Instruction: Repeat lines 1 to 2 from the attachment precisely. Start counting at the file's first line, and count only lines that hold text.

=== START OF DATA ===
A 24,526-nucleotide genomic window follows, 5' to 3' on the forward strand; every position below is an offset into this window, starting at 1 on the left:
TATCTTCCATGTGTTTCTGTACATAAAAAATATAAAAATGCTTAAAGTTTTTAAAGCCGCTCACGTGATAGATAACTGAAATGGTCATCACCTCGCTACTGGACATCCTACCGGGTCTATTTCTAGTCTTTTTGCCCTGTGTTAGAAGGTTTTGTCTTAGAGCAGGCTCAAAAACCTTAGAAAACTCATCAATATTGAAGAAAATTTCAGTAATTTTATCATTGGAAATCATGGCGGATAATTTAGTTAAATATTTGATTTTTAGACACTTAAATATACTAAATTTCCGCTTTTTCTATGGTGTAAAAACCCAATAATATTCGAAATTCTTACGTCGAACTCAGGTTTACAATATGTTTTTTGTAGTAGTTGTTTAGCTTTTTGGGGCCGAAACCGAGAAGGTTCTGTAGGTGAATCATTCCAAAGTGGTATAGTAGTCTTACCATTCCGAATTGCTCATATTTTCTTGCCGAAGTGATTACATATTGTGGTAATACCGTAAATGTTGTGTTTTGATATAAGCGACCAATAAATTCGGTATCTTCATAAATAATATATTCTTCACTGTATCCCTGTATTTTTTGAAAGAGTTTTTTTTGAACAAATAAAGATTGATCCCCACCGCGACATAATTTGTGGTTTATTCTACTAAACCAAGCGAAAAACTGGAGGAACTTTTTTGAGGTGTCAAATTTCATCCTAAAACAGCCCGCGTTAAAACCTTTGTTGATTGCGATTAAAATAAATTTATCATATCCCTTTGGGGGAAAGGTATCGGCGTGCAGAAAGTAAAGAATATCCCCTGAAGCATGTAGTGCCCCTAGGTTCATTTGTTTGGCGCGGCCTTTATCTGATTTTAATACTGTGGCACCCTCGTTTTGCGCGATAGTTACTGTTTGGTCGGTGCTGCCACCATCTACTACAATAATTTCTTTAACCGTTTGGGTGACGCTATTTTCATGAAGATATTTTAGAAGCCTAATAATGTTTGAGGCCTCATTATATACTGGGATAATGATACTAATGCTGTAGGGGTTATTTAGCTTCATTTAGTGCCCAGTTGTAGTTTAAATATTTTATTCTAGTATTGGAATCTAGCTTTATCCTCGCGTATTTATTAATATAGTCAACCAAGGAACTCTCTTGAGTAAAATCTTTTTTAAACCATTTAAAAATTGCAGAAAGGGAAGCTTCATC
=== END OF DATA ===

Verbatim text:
A 24,526-nucleotide genomic window follows, 5' to 3' on the forward strand; every position below is an offset into this window, starting at 1 on the left:
TATCTTCCATGTGTTTCTGTACATAAAAAATATAAAAATGCTTAAAGTTTTTAAAGCCGCTCACGTGATAGATAACTGAAATGGTCATCACCTCGCTACTGGACATCCTACCGGGTCTATTTCTAGTCTTTTTGCCCTGTGTTAGAAGGTTTTGTCTTAGAGCAGGCTCAAAAACCTTAGAAAACTCATCAATATTGAAGAAAATTTCAGTAATTTTATCATTGGAAATCATGGCGGATAATTTAGTTAAATATTTGATTTTTAGACACTTAAATATACTAAATTTCCGCTTTTTCTATGGTGTAAAAACCCAATAATATTCGAAATTCTTACGTCGAACTCAGGTTTACAATATGTTTTTTGTAGTAGTTGTTTAGCTTTTTGGGGCCGAAACCGAGAAGGTTCTGTAGGTGAATCATTCCAAAGTGGTATAGTAGTCTTACCATTCCGAATTGCTCATATTTTCTTGCCGAAGTGATTACATATTGTGGTAATACCGTAAATGTTGTGTTTTGATATAAGCGACCAATAAATTCGGTATCTTCATAAATAATATATTCTTCACTGTATCCCTGTATTTTTTGAAAGAGTTTTTTTTGAACAAATAAAGATTGATCCCCACCGCGACATAATTTGTGGTTTATTCTACTAAACCAAGCGAAAAACTGGAGGAACTTTTTTGAGGTGTCAAATTTCATCCTAAAACAGCCCGCGTTAAAACCTTTGTTGATTGCGATTAAAATAAATTTATCATATCCCTTTGGGGGAAAGGTATCGGCGTGCAGAAAGTAAAGAATATCCCCTGAAGCATGTAGTGCCCCTAGGTTCATTTGTTTGGCGCGGCCTTTATCTGATTTTAATACTGTGGCACCCTCGTTTTGCGCGATAGTTACTGTTTGGTCGGTGCTGCCACCATCTACTACAATAATTTCTTTAACCGTTTGGGTGACGCTATTTTCATGAAGATATTTTAGAAGCCTAATAATGTTTGAGGCCTCATTATATACTGGGATAATGATACTAATGCTGTAGGGGTTATTTAGCTTCATTTAGTGCCCAGTTGTAGTTTAAATATTTTATTCTAGTATTGGAATCTAGCTTTATCCTCGCGTATTTATTAATATAGTCAACCAAGGAACTCTCTTGAGTAAAATCTTTTTTAAACCATTTAAAAATTGCAGAAAGGGAAGCTTCATC